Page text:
Michael Kaeshammer makes album No. 3 his own
Who: Michael Kaeshammer
Where: MY (Millennium) Place
When: Saturday, Nov. 8, 8 p.m.
Tickets : $22/$27
At 12 years old kids who study classical piano really start to hate it. Its hard to sit and practise a Bach minuet when MuchMusic is on in the TV room. Its hard to focus on a Haydn Sonata when Nelly is bopping to Hot in Herre. There should be a Hallmark card specifically for piano teachers to congratulate each other when they manage to keep a student past the age of 12.
Michael Kaeshammer was a typical pre-teen classical piano student in that he started to lose interest in his lessons. The difference, however, is instead of abandoning Beethoven for Blink 182 he turned to boogie-woogie?
What kind of kid abandons classical piano for the rollicking ragtime of the 1930s?
"A kid who loves the piano," says Kaeshammer, chuckling. "I always loved the piano and I grew up listening to a lot of jazz in my house. My dad has a huge record collection."
Inspired by the boogie-woogie piano of Albert Ammons and jazz stylings of Louis Armstrong collaborator Earl Hines, Kaeshammer threw himself into learning how to pound out enthusiastic ragtime classics. By the age of 16 he was touring Europe.
He recorded his first album, Tell You How I Feel, in 1998, and followed it up with the Juno nominated No Strings Attached in 2001. Now, at just 25 years old, hes mere weeks away from the release of album No. 3, the aptly titled Strut .
Its appropriate since Kaeshammer has come to a point where he truly can strut his stuff. Hes not blanketed by the disproportionate adulation youthful players receive simply for being young anymore. Hes earned a position as a respected jazz pianist and now hes beginning to express himself.
"There are people I respect, that I grew up listening to that Ive played with or Ive met who like what Im doing and for me thats the biggest compliment I could get," he says, "another musician saying youre doing something right."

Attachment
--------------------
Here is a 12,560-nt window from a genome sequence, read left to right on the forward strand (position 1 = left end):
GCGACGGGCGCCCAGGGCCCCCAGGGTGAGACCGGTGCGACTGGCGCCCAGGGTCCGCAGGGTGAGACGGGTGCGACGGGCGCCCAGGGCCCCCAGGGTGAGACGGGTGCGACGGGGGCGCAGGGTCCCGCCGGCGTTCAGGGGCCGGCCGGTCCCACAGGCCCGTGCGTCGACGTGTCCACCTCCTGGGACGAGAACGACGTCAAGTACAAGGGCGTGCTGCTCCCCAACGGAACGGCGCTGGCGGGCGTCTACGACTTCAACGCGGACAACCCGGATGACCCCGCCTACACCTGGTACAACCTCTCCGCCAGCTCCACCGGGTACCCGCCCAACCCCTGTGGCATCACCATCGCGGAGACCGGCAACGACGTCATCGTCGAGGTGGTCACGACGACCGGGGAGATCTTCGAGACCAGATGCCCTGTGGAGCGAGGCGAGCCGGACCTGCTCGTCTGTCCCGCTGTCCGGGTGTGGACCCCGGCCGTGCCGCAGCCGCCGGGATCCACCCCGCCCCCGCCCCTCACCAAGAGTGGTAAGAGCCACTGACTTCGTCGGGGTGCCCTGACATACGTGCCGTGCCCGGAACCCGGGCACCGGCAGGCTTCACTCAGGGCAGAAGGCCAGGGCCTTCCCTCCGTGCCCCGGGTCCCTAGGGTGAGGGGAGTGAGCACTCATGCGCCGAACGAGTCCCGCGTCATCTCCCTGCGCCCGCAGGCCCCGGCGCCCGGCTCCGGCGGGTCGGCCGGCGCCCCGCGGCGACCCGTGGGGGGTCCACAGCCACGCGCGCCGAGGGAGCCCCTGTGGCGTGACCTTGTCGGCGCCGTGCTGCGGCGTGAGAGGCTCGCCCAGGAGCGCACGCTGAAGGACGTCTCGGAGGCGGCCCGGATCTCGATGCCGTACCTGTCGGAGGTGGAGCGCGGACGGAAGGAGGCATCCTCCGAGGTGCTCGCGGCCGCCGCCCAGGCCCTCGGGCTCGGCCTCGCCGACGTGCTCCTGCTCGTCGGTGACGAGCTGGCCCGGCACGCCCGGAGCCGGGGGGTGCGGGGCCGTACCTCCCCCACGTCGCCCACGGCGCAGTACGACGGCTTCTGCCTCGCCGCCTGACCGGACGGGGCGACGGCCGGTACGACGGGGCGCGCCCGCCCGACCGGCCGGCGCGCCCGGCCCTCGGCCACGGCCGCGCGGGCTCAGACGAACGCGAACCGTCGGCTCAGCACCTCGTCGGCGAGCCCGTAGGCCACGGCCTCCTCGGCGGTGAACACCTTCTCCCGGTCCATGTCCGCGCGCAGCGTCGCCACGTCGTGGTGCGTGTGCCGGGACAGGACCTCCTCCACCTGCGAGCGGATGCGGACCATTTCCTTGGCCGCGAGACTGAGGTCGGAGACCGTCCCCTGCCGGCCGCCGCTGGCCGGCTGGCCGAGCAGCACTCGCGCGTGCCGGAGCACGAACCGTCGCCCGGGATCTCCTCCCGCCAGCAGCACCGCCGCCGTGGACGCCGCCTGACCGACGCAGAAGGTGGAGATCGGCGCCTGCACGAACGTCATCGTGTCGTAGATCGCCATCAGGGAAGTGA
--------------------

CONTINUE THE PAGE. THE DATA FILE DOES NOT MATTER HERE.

For Strut , he eschewed the sterile jazz studio recording process favoured by traditionalists and set up remotely in Ontario cottage country.
"I thought it was great because there was nothing around but nature," says Kaeshammer. "We just set up a studio in a barn, brought in a piano, and just hung out for a week. It became really personal. It was just this group of people hanging out, playing music. So Im really happy with the album, confident, and yeah, Strut just means, Im struttin my stuff."
In addition to the more relaxed recording process, Kaeshammer says he made a greater songwriting contribution on the latest album. While Strut is no radical departure from the established style he plays, he says his original compositions made for a more "contemporary" album, rather than another emulation of the old school.
"I listen to all kinds of music, it doesnt have to be old-time jazz," he asserts. "I listen to pop and rock. The new album is still very organic and rootsy, all acoustic instruments, but its a little funkier."
His upcoming tour, included in which is the Saturday date at MY Place, will showcase a lot of the new material, mixed in with the old-time favourites he deems the "crowd pleasers." But young and old fans of Kaeshammer know that he could probably bring the house to its feet by adding his special sparkle to Twinkle Twinkle Little Star. Hes among those artists that simply have the knack, the charisma, the talent to pull that sort of stunt off.
Michael Kaeshammer will be accompanied by Marc Rogers on bass and Damian Graham on drums this Saturday evening at MY Place. Tickets $27 adults, $22 students and seniors. Call 604-935-8418 for more information.